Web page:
The incipit of an article by Danielle Pletka of the American Enterprise Institute on the Afghan debacle (“Having Won, We Chose to Lose” (Wall Street Journal, August 21, 2021) reads:

We Americans like to deceive ourselves.

The meaning of this is obscure. Does it mean that we lie to ourselves and we believe it? But what would be the lesson? That we should not believe ourselves when we lie to ourselves?

The article conclusion repeats:

… once we won, we chose to lose.

Many economists and political scientists must wonder who is that “we” (and what he or she eats in the winter).

It is true that in a state built on a social contract à la James Buchanan, the government is both “us” and “non-us,” which can easily muddle the water. In a deep sense, the state is us only at an abstract “contractual stage,” where general (constitutional) rules are established; while the current government is non-us with hopefully 50%+1 of us. In a shallow sense, it is the opposite: the state is non-us as it enforces, even against temporary majorities, the general constitutional rules unanimously agreed to; while the current government is us because we elected it in the forms prescribed by the constitution. This tension, if not the contradiction, between us and non-us may be inherent in Buchanan’s contractarian view of the classical-liberal state. (In Jean-Jacques Rousseau‘s totalitarian view of contractarianism, the state is always us when each of us ignores his own personal interest in favor of the “general will.”)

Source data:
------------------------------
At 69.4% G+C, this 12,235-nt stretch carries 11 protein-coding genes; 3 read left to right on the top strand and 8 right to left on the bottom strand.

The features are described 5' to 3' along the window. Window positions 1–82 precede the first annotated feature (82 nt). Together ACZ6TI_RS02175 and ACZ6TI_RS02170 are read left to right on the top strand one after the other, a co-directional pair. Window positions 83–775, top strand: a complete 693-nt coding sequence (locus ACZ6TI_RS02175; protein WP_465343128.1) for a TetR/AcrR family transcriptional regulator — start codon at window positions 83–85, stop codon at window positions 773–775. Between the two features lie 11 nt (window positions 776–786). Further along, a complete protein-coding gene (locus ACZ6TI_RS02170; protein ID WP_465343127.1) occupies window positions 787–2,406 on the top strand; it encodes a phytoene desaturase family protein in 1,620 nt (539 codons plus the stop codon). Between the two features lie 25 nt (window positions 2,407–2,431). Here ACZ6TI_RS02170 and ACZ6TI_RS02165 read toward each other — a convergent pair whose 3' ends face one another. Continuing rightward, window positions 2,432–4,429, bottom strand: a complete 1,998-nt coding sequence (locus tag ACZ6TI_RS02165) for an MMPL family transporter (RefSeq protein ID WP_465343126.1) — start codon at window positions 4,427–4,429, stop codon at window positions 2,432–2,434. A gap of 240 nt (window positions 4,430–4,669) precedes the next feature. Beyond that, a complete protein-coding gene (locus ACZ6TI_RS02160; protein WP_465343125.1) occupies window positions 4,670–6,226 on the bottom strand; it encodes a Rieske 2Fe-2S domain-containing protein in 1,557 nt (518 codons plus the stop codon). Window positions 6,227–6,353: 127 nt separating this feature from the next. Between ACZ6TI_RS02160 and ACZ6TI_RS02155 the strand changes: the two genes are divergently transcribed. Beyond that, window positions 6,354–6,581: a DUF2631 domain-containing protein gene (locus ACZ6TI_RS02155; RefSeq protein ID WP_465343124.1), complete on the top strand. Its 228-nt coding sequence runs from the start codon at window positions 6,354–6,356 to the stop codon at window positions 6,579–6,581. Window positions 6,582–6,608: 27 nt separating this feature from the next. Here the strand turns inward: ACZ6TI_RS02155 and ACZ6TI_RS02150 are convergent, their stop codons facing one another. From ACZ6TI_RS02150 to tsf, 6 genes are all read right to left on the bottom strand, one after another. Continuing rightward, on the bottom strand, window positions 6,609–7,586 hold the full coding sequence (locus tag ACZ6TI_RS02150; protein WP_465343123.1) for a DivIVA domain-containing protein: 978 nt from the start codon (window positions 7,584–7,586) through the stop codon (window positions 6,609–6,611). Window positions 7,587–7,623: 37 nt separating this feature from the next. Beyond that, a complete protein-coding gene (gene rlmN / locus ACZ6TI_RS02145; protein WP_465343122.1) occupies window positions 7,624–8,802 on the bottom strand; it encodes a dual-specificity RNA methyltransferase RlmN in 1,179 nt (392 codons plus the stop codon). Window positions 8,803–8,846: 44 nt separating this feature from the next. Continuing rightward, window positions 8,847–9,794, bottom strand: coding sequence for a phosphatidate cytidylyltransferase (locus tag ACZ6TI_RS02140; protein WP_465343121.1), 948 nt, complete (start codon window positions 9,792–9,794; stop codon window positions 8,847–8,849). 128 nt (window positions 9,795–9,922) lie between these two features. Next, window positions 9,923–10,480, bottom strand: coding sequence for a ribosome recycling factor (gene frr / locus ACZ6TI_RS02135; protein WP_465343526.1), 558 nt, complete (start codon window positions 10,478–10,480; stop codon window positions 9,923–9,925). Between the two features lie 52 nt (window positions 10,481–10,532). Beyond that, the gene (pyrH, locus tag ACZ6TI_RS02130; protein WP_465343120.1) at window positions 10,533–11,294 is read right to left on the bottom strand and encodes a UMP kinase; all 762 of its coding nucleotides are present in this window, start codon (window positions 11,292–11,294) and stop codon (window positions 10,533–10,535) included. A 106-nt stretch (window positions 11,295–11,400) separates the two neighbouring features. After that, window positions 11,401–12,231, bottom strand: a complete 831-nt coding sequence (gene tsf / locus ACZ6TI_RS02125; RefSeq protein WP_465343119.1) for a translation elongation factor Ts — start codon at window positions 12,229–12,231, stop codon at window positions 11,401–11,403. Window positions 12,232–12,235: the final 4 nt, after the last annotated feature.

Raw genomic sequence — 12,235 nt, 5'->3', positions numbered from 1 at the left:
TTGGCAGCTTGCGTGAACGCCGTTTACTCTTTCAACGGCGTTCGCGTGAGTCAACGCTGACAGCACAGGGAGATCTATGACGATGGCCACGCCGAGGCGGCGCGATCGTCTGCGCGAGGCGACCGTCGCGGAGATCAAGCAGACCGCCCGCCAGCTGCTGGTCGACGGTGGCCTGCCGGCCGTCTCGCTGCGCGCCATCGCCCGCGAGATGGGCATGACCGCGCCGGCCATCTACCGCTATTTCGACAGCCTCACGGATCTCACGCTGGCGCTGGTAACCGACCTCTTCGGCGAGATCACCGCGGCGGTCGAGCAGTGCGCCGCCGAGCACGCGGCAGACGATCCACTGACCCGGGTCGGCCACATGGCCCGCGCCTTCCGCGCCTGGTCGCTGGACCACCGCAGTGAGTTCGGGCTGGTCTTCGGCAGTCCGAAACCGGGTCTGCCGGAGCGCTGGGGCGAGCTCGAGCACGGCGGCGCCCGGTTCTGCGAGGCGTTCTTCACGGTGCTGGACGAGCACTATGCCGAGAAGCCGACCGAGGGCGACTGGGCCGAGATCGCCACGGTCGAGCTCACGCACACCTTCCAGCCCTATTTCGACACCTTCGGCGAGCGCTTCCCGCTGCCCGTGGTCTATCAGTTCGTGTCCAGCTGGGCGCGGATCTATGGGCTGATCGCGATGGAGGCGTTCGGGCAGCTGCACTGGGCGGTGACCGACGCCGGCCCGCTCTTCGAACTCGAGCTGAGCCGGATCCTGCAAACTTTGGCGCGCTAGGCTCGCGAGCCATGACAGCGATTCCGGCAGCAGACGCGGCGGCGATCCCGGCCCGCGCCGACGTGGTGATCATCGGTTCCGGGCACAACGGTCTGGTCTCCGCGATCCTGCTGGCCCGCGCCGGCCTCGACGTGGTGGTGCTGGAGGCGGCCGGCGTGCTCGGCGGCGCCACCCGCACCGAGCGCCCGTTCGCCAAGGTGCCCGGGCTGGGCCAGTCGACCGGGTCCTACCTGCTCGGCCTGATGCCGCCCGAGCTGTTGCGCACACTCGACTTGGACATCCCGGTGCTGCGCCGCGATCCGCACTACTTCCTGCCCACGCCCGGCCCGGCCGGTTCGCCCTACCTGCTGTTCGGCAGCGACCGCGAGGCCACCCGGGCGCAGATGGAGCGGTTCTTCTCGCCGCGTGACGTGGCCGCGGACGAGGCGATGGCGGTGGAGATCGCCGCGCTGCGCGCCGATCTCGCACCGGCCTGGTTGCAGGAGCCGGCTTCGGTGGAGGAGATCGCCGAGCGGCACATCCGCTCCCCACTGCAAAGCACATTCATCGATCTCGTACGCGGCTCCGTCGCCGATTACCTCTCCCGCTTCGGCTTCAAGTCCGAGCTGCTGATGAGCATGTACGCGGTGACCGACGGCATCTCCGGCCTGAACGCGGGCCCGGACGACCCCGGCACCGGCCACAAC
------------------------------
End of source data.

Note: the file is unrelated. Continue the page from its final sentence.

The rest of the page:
Under a state à la David Hume, which is not conceived as the result of a unanimous social contract but instead as a product of history and conventions, neither the state nor the current government is conceived as us. They are always “they.” Going a bit farther than Hume, they are just another organization, sometimes useful, often dangerous. One might think that this approach is more conducive to controlling Leviathan through denying it collective legitimacy, but European history (and a fortiori non-European history) does not seem to concur: Leviathans have generally been worse in Europe than in America, if that is a relevant comparison.

In any event, it is methodologically and politically prudent, when speaking about the US government, to say “the U.S. government,” not “the US” or “we.” And in the case under discussion, here is a minimum conclusion: “we” did not wage and lose the war in Afghanistan because it is not clear who is we.